The architectural future of the factory.

Chris Bamborough
Jul 18, 2017 · 4 min read

Recently I stumbled across a You Tube video of Elon Musk opening Tesla’s new Gigafactory. Apart from the astonishing fan boy following Tesla seems to have acquired I was astonished by the visualisation of an enormous box topped by solar panels. Initially, I thought that Tesla had turned their attention towards production on Mars (that appears to be still reserved for SpaceX) as the windowless white box was surrounded by a desolate, barren landscape, turns out it’s Nevada. In Musk’s presentation, he describes the new factory as a Tesla product needing “more innovation and engineering skill than the (car) product itself”.

Tesla’s Giga Factory

Corbusier was known for the statement that houses were “machines for living”, in this he meant that space allowed the functioning of life to imitate the efficiency of a machine. In the Giga factory, this efficiency is the prime ambition, but rather than humans it is focused towards production process and equipment. Tesla’s strategy is a clever but obvious approach, increase density and efficiency of equipment results in reduced costs of production and in turn affordable (in their eyes) products. Musk compared the factory to a piece of industrial design, completely bespoke and customised to the process at hand, designed as an integrated product, more specifically a “very high density, multi layer integrated circuit, an advanced CPU…super optimised for speed and density”.

From the presentation, it seemed that the new Giga factory, with its super dense collection of robotic production machinery and context of nothingness, would be a fully autonomous facility where humans need not involve themselves, but there will be approximately 6,000 people working at the plant. Two thoughts emerged from this deceleration, one was what would a non-human architecture look like, and the other what happens to architecture when it is engineered to maximum efficiency?

America’s largest tech companies have all recently buddied up with architecture’s contemporary heavy hitters to create “campuses” or “headquarters” or “Imagineer worlds” (I made the last one up). In all cases, the human (the important source of production) is centre stage with spaces of work/life hybrids that bring light and nature into the office environment (along with the workers spare time). What happened to factories? People still work in these environments, but these can be treated merely as an extension of the manufacturing machinery it houses, and therefore the presumed remit of the engineer. It seems Tesla needs to consult an architect.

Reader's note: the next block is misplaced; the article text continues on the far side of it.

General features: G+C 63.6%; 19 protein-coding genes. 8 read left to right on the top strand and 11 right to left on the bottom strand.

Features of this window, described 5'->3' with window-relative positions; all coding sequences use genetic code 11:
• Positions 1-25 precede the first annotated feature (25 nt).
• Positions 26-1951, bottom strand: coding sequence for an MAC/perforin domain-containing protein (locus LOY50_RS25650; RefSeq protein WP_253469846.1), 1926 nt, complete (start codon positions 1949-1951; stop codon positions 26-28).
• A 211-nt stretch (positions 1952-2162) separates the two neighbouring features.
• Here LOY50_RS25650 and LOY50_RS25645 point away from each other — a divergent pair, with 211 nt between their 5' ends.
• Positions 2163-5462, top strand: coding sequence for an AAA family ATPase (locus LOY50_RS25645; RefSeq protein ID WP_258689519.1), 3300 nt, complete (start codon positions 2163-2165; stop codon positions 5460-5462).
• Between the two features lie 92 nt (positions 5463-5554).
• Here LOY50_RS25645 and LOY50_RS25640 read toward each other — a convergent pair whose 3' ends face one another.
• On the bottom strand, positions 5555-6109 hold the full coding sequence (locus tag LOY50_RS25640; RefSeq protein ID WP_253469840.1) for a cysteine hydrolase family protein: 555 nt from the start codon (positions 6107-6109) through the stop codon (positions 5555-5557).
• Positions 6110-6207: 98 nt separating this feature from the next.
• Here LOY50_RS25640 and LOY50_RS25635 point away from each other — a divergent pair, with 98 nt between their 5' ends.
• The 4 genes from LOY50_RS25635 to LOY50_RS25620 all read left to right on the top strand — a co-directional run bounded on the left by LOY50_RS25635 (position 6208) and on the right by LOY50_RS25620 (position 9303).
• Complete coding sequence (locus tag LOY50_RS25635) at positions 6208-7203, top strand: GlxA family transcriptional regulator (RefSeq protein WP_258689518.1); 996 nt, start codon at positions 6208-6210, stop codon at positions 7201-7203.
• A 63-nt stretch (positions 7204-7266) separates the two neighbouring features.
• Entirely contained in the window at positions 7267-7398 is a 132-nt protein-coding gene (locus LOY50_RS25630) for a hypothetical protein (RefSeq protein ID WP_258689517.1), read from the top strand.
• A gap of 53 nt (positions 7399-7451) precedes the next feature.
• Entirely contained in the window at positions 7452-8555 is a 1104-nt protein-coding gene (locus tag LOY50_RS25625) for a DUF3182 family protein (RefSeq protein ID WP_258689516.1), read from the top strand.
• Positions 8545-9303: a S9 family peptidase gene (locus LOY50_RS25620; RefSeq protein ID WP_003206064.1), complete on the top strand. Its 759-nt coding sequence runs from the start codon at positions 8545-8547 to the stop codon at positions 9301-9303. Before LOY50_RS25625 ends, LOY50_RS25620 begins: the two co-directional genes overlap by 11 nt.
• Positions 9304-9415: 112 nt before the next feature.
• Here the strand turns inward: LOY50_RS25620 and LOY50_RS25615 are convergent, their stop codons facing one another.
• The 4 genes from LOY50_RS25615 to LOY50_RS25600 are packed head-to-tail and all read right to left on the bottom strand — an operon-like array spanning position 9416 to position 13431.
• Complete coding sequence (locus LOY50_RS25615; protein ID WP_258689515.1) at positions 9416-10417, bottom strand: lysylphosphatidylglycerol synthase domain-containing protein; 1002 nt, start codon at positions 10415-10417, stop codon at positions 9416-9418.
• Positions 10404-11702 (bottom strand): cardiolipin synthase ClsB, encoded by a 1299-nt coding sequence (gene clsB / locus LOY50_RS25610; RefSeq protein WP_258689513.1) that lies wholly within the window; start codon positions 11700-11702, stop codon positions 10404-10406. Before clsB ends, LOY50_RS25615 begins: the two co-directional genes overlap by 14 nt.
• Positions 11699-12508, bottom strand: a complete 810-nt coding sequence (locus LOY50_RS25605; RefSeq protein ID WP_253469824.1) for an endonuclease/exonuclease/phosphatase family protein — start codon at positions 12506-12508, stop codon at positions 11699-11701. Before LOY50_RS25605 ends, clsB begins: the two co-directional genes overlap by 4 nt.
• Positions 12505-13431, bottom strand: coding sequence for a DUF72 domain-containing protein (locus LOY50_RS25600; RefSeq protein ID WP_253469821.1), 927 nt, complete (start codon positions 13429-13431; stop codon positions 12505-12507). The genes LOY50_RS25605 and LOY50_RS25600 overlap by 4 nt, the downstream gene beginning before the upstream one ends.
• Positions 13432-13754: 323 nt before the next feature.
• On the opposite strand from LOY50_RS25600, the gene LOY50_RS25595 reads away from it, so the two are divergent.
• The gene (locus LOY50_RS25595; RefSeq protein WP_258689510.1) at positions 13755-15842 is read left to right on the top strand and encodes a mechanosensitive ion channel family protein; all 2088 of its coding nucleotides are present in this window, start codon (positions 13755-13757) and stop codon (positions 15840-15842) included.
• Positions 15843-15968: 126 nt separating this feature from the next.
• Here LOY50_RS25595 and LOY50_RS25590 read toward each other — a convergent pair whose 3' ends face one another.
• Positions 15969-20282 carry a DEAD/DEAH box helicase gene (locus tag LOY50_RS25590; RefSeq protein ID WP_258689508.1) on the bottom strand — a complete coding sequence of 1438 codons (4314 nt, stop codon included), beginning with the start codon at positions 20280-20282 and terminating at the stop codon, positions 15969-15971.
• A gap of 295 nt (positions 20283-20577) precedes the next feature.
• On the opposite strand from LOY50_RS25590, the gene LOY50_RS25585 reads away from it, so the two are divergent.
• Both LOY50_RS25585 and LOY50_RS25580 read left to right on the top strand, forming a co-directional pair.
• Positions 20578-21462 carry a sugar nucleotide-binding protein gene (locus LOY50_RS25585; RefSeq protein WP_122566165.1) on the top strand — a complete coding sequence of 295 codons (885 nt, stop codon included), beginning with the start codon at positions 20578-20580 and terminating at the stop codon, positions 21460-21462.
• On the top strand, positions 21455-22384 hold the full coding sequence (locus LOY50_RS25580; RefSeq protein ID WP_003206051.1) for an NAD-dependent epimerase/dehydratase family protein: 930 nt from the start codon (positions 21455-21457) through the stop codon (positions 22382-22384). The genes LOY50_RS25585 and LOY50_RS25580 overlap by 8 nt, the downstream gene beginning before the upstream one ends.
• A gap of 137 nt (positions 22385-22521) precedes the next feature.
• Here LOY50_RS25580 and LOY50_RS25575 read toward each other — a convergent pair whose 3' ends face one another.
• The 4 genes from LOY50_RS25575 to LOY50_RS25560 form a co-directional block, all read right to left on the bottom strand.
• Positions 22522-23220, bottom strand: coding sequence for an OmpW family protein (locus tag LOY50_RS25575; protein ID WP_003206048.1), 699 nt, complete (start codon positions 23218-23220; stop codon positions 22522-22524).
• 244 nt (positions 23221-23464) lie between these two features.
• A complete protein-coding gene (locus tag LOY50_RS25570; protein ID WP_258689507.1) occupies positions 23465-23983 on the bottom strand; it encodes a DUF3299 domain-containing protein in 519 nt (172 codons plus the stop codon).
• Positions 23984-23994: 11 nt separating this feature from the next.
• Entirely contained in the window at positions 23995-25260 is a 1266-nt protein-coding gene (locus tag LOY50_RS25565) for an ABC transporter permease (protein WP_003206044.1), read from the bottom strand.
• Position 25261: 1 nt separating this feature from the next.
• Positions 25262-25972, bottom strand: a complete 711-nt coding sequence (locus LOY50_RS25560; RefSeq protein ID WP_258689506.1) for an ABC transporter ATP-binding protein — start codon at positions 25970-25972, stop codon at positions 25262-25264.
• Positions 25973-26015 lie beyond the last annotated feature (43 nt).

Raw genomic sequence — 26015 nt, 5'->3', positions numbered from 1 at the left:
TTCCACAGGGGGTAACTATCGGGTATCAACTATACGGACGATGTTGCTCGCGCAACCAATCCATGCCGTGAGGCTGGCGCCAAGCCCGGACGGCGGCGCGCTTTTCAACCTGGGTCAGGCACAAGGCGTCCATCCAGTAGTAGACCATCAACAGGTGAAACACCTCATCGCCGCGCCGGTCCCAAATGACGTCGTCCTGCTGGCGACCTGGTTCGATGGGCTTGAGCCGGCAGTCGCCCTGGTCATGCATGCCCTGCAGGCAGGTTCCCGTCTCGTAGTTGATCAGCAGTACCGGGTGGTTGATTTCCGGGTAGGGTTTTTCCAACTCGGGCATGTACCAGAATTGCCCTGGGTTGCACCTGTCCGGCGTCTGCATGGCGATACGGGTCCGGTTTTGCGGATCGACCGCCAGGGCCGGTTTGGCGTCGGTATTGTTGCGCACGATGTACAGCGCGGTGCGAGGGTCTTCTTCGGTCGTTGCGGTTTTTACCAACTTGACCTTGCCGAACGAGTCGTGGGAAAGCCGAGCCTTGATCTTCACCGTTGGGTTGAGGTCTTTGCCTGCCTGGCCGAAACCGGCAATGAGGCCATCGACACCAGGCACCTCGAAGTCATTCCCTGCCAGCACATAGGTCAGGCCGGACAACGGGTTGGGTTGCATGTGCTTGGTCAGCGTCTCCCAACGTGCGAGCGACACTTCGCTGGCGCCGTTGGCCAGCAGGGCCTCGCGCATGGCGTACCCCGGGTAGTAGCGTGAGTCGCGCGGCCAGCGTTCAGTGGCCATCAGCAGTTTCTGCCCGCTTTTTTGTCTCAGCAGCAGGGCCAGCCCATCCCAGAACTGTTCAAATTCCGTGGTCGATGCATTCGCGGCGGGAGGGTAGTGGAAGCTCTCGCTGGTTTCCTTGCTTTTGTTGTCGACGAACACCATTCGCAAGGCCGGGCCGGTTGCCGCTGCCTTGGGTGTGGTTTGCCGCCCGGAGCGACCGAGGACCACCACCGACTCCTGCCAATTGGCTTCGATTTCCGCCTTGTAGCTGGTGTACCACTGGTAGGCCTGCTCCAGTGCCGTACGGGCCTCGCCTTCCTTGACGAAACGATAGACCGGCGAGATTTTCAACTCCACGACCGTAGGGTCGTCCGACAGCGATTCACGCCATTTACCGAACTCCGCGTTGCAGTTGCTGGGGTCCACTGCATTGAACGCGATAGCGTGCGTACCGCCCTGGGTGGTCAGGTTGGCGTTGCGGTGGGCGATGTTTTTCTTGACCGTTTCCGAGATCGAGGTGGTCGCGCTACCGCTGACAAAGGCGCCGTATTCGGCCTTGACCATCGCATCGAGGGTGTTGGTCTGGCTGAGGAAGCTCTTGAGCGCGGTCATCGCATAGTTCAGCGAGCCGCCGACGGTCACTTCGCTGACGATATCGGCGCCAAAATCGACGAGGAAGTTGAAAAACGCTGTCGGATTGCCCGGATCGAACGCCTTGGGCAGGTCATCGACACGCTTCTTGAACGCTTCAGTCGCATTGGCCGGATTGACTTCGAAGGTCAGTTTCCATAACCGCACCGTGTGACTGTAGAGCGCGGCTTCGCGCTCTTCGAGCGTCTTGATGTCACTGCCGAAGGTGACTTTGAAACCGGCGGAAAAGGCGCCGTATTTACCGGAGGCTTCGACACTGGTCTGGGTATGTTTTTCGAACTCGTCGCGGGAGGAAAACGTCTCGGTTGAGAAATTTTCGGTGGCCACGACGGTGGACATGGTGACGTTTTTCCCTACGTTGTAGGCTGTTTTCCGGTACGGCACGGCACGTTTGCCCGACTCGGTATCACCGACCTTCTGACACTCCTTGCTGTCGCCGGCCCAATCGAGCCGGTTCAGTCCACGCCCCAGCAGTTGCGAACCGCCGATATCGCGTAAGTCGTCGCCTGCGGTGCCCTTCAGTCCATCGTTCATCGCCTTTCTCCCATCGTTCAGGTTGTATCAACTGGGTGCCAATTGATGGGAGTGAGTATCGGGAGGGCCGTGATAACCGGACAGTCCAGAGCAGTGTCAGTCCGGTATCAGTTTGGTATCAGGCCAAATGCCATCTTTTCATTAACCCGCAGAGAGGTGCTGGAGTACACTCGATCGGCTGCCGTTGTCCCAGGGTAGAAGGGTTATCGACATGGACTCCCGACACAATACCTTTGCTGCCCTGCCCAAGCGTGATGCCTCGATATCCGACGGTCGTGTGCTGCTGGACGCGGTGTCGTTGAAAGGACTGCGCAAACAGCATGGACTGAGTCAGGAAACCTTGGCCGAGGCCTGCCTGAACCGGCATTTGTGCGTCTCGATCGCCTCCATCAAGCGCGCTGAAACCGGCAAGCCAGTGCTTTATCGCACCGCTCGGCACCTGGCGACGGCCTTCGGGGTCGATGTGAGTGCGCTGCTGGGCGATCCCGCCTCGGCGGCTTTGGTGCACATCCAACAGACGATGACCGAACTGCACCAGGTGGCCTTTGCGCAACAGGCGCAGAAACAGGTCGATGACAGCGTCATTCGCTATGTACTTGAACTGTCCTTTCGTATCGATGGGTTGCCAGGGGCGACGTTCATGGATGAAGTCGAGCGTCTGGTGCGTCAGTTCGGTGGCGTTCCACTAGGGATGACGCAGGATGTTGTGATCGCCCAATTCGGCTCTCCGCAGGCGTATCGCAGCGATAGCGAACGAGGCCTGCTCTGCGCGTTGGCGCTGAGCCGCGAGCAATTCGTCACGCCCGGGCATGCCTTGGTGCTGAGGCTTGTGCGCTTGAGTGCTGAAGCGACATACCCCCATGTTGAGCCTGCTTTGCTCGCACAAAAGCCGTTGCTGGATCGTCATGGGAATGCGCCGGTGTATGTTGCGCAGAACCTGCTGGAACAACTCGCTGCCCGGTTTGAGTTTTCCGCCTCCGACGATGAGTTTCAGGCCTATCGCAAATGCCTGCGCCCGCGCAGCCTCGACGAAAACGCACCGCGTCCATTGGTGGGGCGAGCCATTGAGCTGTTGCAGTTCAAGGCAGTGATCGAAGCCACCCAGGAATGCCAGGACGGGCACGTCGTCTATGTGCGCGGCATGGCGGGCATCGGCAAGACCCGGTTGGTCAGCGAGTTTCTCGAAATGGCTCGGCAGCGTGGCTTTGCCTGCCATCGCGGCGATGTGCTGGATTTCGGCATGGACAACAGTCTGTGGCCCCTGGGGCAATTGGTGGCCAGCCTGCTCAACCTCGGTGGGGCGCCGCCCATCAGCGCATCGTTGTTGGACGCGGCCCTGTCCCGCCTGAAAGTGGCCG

In considering the factory and architectural input an interesting lineage exists. Peter Behrens, one of the founding fathers of the German Werkbund movement had the ambition to increase the level of design in everyday life. His famous AEG turbine factory is credited as being the first modern factory that was designed in the same way as the company’s industrial products, such as lamps, kettles and clocks. The factory was designed to look like the output of the industrial machine. In line with the design of products for humans, care was taken over conditions for AEG’s workers work with plentiful windows for air and light. During this time the factory remained the domain of architects, one of the most famous (due to the Italian Job) being the Lingotto Fiat Factory by Matté Trucco which was designed around the assembly line of a fiat car including test track on the roof.

Modernist architects responded to factory owners who wished for new ways to work with electrification and mechanical equipment that relied on human interaction and supervision. As the technology of production has progressed the requirement for humans has reduced, yes that’s right automation has occurred. If you are a trained factory worker, this is bad news, but for humanity, the removal of the need to spend hours in factories can only be a good thing. Factories are not healthy environments to be working, they can be noisy, dirty and potentially dangerous, but it is ironic that modernist factory conversions provide the most interesting domestic spaces due to their dramatic ceiling heights and generous fenestration. Watching Musk, I realised at some point the factory shifted from window adorned urban fabric to a blank suburban estate box (or cylinder if you are SANAA) fully internalising its environmental conditioning through air conditioning and artificial light. Was this shift the point where the factory was passed from architect to engineer?

Something at the Gigafactory seems to be amiss, with its 6,000 human workers there is no trace of humanity in its design. In theory, it can fully internalise its environment without ruining the biosphere because it is powered by the sun and the wind, but wouldn’t it be nice for robots and humans to see the sun shine? The Giga factory could be emblematic of a new turn towards the treatment of architecture as a logistical machine which rejects context and bases design decisions on economic rationality. If considerately explored this approach could liberate architecture to explore new and interesting building types, but the Gigafactory should provide a warning that if this object also operates as a product, then architects need not apply.

http://architizer.com/blog/10-facts-about-elon-musks-gigafactory-the-soon-to-be-largest-building-in-the-world/

https://www.tesla.com/en_AU/gigafactory?redirect=no

Making Culture

Architecture and the built environment in the age of data…

Chris Bamborough

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Material / Immaterial Architect

Making Culture

Architecture and the built environment in the age of data automation.

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